Video shows what led up to North Dakota trooper's fatal shooting of chase suspect

Morton County prosecutor Gabrielle Goter said in a letter that the shooting was justified and that the North Dakota Highway Patrol trooper acted in self-defense.

Steven mayer 3.jpg
Trooper Steven Mayer. North Dakota Highway Patrol photo

Editor's note: The video in this story contains footage that may be disturbing to some viewers.

MANDAN, N.D. — The North Dakota Highway Patrol officer who shot and killed a man last month will not be criminally charged or face internal discipline, according to documents released by the patrol on Tuesday, Oct. 5.

Trooper Steven Mayer fatally shot 45-year-old Craig Knutson on Sept. 7 after a vehicle pursuit about 13 miles west of Mandan on Interstate 94.

After reviewing an investigation by the North Dakota Bureau of Criminal Investigation, Morton County prosecutor Gabrielle Goter issued a letter outlining her decision not to pursue criminal charges against Mayer.

Goter wrote that Mayer was justified in shooting Knutson "in defense of self and others."


Video of North Dakota Highway Patrol shooting on Sept. 7, 2021

Patrol officials determined that Mayer "acted within department policy during the incident," according to a statement from the agency. Mayer, who had been on administrative leave, was cleared to return to full duty on Tuesday, said Tom Iverson, the patrol's chief of operations.

The evening of Sept. 7, Mayer and other officers responded to a report of a van driving recklessly. Knutson, the lone occupant of the van, did not stop when officers tried to pull him over, according to a BCI report detailing its investigation.

As officers pursued him, Knutson called 911 and spoke with a dispatcher.

Knutson told the dispatcher he had a gun and was going to shoot himself, adding that he would not stop when directed by officers. He repeatedly told the dispatcher to ask the officers to "back off," according to a recording of Knutson's 911 call.

He told the dispatcher he "had no intentions of harming anyone," but that he knew he wasn't "going to get out of this." The dispatcher repeatedly told him to pull over to have a discussion with the officers, but Knutson said he didn't know why officers were trying to pull him over and that he "can't go to jail."

Officers used spike stripes to flatten Knutson's tires. At one point, Knutson told the dispatcher he was about a quarter mile away from the nearest exit and that he would pull over there.

"Craig, when you get to the exit, please stop OK?" the dispatcher said. "Oh, yeah," Knutson replied.


A patrol vehicle then approached Knutson's van from behind, where it performed a "pursuit intervention technique" that caused Knutson's van to spin out.

Morton County Sheriff's Office Lt. Dean Murphy told investigators he was in a vehicle near Mayer's, and they were communicating through their open windows a short distance behind Knutson's van, according to the BCI report. Murphy said dispatchers told him Knutson intended to take the exit, but Murphy said he believed Knutson's behavior was "erratic" and that the public could be at risk. There were multiple homes near the exit, Murphy told investigators.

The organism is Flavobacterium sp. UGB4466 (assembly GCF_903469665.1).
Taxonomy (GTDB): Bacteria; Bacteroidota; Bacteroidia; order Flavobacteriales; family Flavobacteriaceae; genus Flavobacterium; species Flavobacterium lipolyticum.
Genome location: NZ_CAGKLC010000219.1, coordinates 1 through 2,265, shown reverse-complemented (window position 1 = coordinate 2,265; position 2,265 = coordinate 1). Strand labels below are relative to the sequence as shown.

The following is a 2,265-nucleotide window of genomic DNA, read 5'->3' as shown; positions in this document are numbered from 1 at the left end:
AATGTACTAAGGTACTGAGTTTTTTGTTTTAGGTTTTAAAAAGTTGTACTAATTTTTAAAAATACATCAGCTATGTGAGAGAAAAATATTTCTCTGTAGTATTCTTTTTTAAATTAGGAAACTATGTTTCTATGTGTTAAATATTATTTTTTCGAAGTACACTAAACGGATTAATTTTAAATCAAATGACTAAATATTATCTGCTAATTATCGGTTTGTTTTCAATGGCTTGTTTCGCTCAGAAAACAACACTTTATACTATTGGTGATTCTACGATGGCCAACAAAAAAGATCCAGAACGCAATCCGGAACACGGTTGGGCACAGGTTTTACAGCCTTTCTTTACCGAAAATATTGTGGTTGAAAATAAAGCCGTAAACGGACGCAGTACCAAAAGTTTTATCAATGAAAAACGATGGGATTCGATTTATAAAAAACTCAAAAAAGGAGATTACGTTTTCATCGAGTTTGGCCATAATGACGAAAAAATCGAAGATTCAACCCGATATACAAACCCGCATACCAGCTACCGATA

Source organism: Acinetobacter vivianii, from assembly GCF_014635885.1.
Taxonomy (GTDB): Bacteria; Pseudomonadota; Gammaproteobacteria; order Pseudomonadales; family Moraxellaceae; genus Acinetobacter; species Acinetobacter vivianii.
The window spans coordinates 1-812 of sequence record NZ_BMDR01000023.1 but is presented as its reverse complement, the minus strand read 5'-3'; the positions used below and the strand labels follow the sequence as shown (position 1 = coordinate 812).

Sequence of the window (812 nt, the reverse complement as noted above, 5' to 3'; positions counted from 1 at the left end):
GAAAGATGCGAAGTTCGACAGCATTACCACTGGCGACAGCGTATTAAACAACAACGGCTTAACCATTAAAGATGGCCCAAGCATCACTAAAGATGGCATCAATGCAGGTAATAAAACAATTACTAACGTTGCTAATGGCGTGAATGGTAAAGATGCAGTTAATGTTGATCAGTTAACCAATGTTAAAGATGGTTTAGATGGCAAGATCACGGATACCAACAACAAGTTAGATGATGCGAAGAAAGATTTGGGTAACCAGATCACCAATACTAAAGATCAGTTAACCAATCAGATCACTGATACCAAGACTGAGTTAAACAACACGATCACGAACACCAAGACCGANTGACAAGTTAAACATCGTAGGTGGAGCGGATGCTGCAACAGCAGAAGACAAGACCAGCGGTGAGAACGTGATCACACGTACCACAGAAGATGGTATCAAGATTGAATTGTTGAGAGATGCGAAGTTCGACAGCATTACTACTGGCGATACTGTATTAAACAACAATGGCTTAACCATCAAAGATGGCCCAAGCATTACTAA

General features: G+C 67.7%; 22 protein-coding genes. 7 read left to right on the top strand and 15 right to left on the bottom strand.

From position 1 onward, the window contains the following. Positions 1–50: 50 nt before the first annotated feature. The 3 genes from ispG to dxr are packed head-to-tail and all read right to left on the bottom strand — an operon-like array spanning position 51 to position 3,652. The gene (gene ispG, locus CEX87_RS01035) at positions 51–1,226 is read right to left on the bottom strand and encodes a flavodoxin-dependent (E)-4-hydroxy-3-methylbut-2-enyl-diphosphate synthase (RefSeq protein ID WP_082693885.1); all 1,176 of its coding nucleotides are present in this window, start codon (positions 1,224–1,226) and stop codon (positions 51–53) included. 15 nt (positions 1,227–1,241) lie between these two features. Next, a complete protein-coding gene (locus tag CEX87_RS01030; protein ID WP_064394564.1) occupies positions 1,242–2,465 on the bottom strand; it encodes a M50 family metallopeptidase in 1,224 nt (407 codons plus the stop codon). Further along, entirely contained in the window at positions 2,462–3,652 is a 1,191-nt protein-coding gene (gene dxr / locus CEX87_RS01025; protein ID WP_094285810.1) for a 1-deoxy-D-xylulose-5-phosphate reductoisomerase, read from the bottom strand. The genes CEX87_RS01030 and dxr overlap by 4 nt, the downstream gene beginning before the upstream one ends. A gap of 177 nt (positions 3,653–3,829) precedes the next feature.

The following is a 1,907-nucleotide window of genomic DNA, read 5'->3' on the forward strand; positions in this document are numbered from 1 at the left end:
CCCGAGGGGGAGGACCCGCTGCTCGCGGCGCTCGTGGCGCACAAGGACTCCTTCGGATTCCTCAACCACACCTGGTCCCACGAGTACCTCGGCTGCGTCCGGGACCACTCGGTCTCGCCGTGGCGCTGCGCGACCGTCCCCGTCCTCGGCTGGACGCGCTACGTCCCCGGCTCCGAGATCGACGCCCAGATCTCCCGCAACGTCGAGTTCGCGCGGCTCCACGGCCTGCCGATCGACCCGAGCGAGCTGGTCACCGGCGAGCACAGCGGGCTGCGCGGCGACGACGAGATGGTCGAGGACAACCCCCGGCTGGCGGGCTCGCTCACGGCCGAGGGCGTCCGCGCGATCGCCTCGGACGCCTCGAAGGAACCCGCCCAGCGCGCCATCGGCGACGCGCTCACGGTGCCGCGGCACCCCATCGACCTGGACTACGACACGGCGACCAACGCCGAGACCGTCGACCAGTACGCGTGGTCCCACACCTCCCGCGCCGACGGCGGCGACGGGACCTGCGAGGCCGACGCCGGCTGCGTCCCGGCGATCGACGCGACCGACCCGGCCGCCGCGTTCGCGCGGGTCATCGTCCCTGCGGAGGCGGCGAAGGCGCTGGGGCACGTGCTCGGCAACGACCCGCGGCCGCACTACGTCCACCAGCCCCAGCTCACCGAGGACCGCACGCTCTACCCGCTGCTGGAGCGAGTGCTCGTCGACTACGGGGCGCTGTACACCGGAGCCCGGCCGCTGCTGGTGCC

Murphy then gave the OK for Mayer to stop Knutson's van with the pursuit intervention technique, and Mayer's patrol vehicle ended up parked perpendicular to the front of the van.

None of the officers involved wore body cameras, but squad car video shows two Morton County sheriff's deputies approach Knutson's van from the back with guns drawn. Mayer is seen getting out of his patrol vehicle, and officers tell Knutson to "put your hands up."

One officer yells "he's got a gun."

The officers tell Knutson to put his hands up at least eight times in the video.

Mayer told BCI investigators that while in his patrol vehicle, he saw Knutson smoking a cigarette and holding a revolver in his other hand. Mayer said Knutson "waived the revolver around and then pointed it" at Mayer, but then put it down, the report states.

Mayer then got out of his patrol vehicle and tried to open Knutson's passenger door, but it was locked. Mayer backed away, and Deputy Johnathan Moll asked whether he should shoot a window out with a "less lethal" shotgun round. Mayer said yes.


Mayer told investigators he saw Knutson lift the revolver up while Moll fired the round to break the driver's side window. Mayer heard the shot and fired his gun, according to the report. He stated he shot his gun when Knutson's hand lifted the revolver.

"(Mayer) did not know (he) had struck Craig Knutson until seeing the glass come out of the window and fall," the BCI report states.

Mayer approached the van and saw the revolver in Knutson's lap, Mayer told investigators. The revolver held five bullets and was collected as evidence, the BCI report said.

Mayer told investigators that Moll fired his "less lethal" round to break the window almost exactly when Mayer fired his gun. Mayer said he remembered asking if Knutson had shot himself or if he was the one who shot Knutson.

Knutson had one gunshot wound to his right temple, according to the BCI report.

After the shooting, the video shows Mayer walk away from the van and kneel down in the interstate median. He appears to hold his head in his hands.

Mayer later told investigators he "recalled crying because of all the emotions, thoughts, and feelings going through (his) head at the time," according to the BCI report.

Readers can reach Forum reporter Michelle Griffith, a Report for America corps member, at

Michelle (she/her, English speaker) is a Bismarck-based journalist for The Forum of Fargo-Moorhead and Report for America, a national service organization that places journalists in local newsrooms to report on under-covered topics and communities.
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